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A new transport hub in Oban, a new hybrid Jura ferry, and better roads for Dunbeg and Mull are just a few of the ambitious infrastructure projects the council could bid for from a £5B ‘levelling up’ fund.
The UK Government’s Levelling Up Fund (UKLUF) will see local authorities compete for a share of £4.8 billion capital funding, which will support investment projects with up to £20 million, and larger transport projects up to £50m.
At Thursday’s full Argyll and Bute Council meeting, councillors agreed plans to further develop a range of projects across the region, with the main focus placed on regeneration and transport initiatives.
As part of their £50m Transport Bid, the council is proposing three projects. The first, Whisky Islands, would build on the major growth which Islay and Jura have seen in their whisky industry. The scheme would involve investment in the islands’ infrastructure, primarily the local road network linking both ferry terminals on Islay, and an electric bus service.
It would also entail replacement of the current Jura Ferry with a larger hybrid or electric ferry, together with road improvements on Jura, further complementing CMal’s planned investment at Port Ellen.
The second project, Lorn Economic Growth Zone, would encompass a variety of schemes including: development of a new transport integrated hub in the town centre; transport capacity improvements within Oban; investment in road infrastructure at Dunbeg and between Salen and Tobermory on Mull; a hydrogen bus service; and, investment in Oban Airport to help develop a potential drone hub.
The third scheme, Connected Helensburgh, would centre on improved transport connectivity for HMNB Clyde. This would include completion of the Dumbarton to Rosneath Cycle Way, development of a hydrogen/electric bus service and the purchase of buses to serve the community and naval personnel.
A possible link to Glasgow Airport, together with the development of an additional rail halt at Garelochead, is being considered. The plans also include structural improvements to Helensburgh Wooden Pier and installation of a modern berthing facility, helping to complete the investment in Helensburgh Waterfront.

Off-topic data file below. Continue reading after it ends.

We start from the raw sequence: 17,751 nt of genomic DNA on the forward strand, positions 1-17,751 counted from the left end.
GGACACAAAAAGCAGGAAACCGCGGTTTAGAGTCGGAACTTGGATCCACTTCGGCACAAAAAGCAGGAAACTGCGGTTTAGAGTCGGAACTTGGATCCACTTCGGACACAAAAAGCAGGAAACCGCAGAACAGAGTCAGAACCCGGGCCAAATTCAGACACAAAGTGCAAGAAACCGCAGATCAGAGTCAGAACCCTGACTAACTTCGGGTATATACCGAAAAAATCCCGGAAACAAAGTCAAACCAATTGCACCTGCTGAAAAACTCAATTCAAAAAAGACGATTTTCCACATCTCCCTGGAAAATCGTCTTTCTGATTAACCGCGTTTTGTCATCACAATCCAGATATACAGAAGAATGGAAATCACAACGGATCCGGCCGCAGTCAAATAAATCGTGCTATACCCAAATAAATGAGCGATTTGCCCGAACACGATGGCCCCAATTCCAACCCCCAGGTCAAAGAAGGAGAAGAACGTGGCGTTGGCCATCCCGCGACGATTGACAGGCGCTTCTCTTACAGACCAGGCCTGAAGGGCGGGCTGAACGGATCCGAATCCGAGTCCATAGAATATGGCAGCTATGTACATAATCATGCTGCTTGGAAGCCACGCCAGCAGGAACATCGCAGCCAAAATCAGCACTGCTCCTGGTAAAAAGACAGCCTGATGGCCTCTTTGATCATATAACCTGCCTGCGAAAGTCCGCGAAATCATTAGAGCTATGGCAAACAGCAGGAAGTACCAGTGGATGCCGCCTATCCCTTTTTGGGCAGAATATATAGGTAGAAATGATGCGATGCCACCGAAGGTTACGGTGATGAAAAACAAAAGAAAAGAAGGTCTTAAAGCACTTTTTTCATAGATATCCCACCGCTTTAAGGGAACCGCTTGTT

For the £20m Regeneration Bid, the council has proposed an overarching theme, titled Western Seaboard – Marine Gateways, which includes Rothesay and Dunoon as well as the Ardrishaig/Lochgilphead and the Crinan Corridor.
The Ardrishaig/Lochgilphead – Crinan Corridor project would include regeneration to improve marine connectivity, public realm upgrades and further development on vacant sites such as new housing and/or employment generating uses including new holiday accommodation.
For Rothesay, the main element of the project would be restoring and finding a new purpose for the former Royal Hotel as well as public realm works, restoration of the town centre’s historical features and net zero initiatives such as electric vehicle chargers, cycle parking, expanded pedestrian space and harbour side environmental improvements.
For Dunoon, the focus would be on the town’s A-listed pier with a further phase of restoration and possible demolition of unused features. The aim would also be to create a new berthing facility as part of the pier’s regeneration as well as improvements to the town centre/waterfront public realm and a link to the emerging Dunoon Project entrance at West Bay.
This would augment existing regeneration activities such as the completed Queens Hall development together with the Dunoon CARs initiative and Cycle Bothy project.
All bids will be subject to possible changes in emphasis as the feasibility works progress.
Council Leader, Robin Currie said: ‘The council has successfully delivered a wide range of ambitious capital projects of various sizes in recent years all of which have been aimed at delivering on many of our local priorities for the region.
‘The Levelling Up Fund presents a great opportunity to build further on what has already been achieved and the projects are ones that we couldn’t otherwise afford to do. They have great potential to transform our communities.’